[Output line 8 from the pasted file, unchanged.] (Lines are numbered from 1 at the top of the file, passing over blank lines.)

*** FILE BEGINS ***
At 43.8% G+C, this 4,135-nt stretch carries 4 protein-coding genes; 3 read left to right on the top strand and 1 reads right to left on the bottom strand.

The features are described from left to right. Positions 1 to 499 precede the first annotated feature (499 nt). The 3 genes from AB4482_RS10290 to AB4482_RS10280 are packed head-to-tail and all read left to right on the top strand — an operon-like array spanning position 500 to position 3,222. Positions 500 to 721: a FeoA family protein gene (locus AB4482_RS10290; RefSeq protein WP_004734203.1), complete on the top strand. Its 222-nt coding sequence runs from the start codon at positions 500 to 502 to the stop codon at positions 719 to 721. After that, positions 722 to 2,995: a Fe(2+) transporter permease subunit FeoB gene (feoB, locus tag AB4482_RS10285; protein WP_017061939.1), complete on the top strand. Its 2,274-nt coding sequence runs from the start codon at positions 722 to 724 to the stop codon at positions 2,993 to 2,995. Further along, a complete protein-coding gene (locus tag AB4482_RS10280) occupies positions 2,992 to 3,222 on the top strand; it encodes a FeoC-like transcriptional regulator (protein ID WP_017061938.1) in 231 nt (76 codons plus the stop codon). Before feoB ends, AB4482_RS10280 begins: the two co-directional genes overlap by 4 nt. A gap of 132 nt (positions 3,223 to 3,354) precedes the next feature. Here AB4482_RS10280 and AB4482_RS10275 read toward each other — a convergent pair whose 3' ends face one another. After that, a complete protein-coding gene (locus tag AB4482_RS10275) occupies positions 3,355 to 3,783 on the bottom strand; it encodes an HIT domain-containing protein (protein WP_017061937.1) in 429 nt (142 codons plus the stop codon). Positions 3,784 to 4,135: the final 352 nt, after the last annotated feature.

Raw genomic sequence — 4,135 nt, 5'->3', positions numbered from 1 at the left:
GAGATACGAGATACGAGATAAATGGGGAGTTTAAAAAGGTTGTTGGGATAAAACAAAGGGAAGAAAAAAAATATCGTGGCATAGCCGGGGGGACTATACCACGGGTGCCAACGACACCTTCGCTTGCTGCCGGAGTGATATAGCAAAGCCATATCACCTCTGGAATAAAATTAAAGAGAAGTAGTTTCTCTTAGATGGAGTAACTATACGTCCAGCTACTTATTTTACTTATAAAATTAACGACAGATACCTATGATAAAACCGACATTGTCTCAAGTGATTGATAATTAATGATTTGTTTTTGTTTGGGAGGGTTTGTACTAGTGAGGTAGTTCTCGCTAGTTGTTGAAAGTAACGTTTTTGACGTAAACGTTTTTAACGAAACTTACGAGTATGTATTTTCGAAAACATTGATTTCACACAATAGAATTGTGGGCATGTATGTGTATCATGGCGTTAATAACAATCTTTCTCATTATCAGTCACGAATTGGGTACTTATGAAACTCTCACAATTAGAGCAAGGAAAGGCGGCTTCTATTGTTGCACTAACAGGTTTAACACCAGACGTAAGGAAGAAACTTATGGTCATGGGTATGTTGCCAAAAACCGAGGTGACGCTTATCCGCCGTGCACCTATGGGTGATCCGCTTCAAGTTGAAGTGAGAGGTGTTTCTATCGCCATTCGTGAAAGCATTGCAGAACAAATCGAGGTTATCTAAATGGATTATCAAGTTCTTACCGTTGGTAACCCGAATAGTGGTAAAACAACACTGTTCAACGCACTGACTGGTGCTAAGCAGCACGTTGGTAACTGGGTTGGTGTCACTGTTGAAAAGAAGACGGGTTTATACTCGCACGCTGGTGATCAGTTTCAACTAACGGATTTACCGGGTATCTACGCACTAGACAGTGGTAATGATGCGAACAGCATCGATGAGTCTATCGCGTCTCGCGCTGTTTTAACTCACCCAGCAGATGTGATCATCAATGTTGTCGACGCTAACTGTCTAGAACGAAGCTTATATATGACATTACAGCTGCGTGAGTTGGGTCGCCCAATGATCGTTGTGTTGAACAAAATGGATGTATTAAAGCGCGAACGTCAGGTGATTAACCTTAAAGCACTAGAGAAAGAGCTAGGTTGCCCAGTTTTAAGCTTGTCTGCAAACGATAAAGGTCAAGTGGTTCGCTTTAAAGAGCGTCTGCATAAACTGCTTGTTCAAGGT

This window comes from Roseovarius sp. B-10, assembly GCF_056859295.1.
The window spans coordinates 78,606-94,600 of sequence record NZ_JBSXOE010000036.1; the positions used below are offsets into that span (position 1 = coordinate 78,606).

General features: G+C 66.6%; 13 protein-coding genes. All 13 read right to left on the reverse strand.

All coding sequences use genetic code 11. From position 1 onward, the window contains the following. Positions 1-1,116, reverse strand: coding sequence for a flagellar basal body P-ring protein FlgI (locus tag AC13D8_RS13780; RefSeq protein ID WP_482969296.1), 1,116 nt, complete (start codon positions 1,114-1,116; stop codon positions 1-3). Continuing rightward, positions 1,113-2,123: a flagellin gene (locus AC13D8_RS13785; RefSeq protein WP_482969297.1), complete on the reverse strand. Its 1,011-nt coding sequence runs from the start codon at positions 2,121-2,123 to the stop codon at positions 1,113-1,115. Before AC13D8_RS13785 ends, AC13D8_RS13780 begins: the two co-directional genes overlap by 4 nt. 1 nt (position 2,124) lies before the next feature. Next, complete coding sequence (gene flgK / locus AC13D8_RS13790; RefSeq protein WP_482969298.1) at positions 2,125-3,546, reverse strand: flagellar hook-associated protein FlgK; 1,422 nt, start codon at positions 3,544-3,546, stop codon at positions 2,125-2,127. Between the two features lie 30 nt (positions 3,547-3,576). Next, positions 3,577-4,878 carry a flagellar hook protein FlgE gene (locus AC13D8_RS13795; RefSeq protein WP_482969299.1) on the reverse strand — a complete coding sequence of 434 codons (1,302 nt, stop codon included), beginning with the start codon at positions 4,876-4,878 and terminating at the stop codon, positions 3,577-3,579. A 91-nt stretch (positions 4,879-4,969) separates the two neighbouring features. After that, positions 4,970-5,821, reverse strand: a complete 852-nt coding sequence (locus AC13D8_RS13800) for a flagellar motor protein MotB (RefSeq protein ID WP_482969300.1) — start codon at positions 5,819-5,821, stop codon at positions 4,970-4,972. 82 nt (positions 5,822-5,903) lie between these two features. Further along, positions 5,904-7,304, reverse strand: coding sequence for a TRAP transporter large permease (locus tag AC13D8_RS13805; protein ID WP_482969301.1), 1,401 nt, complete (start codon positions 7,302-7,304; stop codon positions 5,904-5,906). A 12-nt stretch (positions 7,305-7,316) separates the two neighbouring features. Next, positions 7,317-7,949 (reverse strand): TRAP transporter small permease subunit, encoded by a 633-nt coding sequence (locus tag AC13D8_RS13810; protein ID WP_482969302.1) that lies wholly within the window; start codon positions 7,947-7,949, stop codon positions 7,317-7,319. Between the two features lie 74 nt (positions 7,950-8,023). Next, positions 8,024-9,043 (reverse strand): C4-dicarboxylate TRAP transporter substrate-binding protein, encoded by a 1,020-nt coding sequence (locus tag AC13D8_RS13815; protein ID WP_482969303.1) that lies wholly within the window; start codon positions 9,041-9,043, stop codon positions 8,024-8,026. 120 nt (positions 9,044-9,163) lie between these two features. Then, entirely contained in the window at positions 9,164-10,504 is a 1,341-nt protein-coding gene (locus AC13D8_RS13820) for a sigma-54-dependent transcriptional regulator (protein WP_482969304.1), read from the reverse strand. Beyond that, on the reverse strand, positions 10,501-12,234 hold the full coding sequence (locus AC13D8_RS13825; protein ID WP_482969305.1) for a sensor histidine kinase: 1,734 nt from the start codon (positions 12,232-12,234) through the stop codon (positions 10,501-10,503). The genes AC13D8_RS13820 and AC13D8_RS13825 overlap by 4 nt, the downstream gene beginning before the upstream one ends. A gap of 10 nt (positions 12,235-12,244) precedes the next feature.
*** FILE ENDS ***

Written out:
All coding sequences use genetic code 11. From position 1 onward, the window contains the following. Positions 1-1,116, reverse strand: coding sequence for a flagellar basal body P-ring protein FlgI (locus tag AC13D8_RS13780; RefSeq protein ID WP_482969296.1), 1,116 nt, complete (start codon positions 1,114-1,116; stop codon positions 1-3). Continuing rightward, positions 1,113-2,123: a flagellin gene (locus AC13D8_RS13785; RefSeq protein WP_482969297.1), complete on the reverse strand. Its 1,011-nt coding sequence runs from the start codon at positions 2,121-2,123 to the stop codon at positions 1,113-1,115. Before AC13D8_RS13785 ends, AC13D8_RS13780 begins: the two co-directional genes overlap by 4 nt. 1 nt (position 2,124) lies before the next feature. Next, complete coding sequence (gene flgK / locus AC13D8_RS13790; RefSeq protein WP_482969298.1) at positions 2,125-3,546, reverse strand: flagellar hook-associated protein FlgK; 1,422 nt, start codon at positions 3,544-3,546, stop codon at positions 2,125-2,127. Between the two features lie 30 nt (positions 3,547-3,576). Next, positions 3,577-4,878 carry a flagellar hook protein FlgE gene (locus AC13D8_RS13795; RefSeq protein WP_482969299.1) on the reverse strand — a complete coding sequence of 434 codons (1,302 nt, stop codon included), beginning with the start codon at positions 4,876-4,878 and terminating at the stop codon, positions 3,577-3,579. A 91-nt stretch (positions 4,879-4,969) separates the two neighbouring features. After that, positions 4,970-5,821, reverse strand: a complete 852-nt coding sequence (locus AC13D8_RS13800) for a flagellar motor protein MotB (RefSeq protein ID WP_482969300.1) — start codon at positions 5,819-5,821, stop codon at positions 4,970-4,972. 82 nt (positions 5,822-5,903) lie between these two features. Further along, positions 5,904-7,304, reverse strand: coding sequence for a TRAP transporter large permease (locus tag AC13D8_RS13805; protein ID WP_482969301.1), 1,401 nt, complete (start codon positions 7,302-7,304; stop codon positions 5,904-5,906). A 12-nt stretch (positions 7,305-7,316) separates the two neighbouring features. Next, positions 7,317-7,949 (reverse strand): TRAP transporter small permease subunit, encoded by a 633-nt coding sequence (locus tag AC13D8_RS13810; protein ID WP_482969302.1) that lies wholly within the window; start codon positions 7,947-7,949, stop codon positions 7,317-7,319. Between the two features lie 74 nt (positions 7,950-8,023). Next, positions 8,024-9,043 (reverse strand): C4-dicarboxylate TRAP transporter substrate-binding protein, encoded by a 1,020-nt coding sequence (locus tag AC13D8_RS13815; protein ID WP_482969303.1) that lies wholly within the window; start codon positions 9,041-9,043, stop codon positions 8,024-8,026. 120 nt (positions 9,044-9,163) lie between these two features. Then, entirely contained in the window at positions 9,164-10,504 is a 1,341-nt protein-coding gene (locus AC13D8_RS13820) for a sigma-54-dependent transcriptional regulator (protein WP_482969304.1), read from the reverse strand. Beyond that, on the reverse strand, positions 10,501-12,234 hold the full coding sequence (locus AC13D8_RS13825; protein ID WP_482969305.1) for a sensor histidine kinase: 1,734 nt from the start codon (positions 12,232-12,234) through the stop codon (positions 10,501-10,503). The genes AC13D8_RS13820 and AC13D8_RS13825 overlap by 4 nt, the downstream gene beginning before the upstream one ends. A gap of 10 nt (positions 12,235-12,244) precedes the next feature.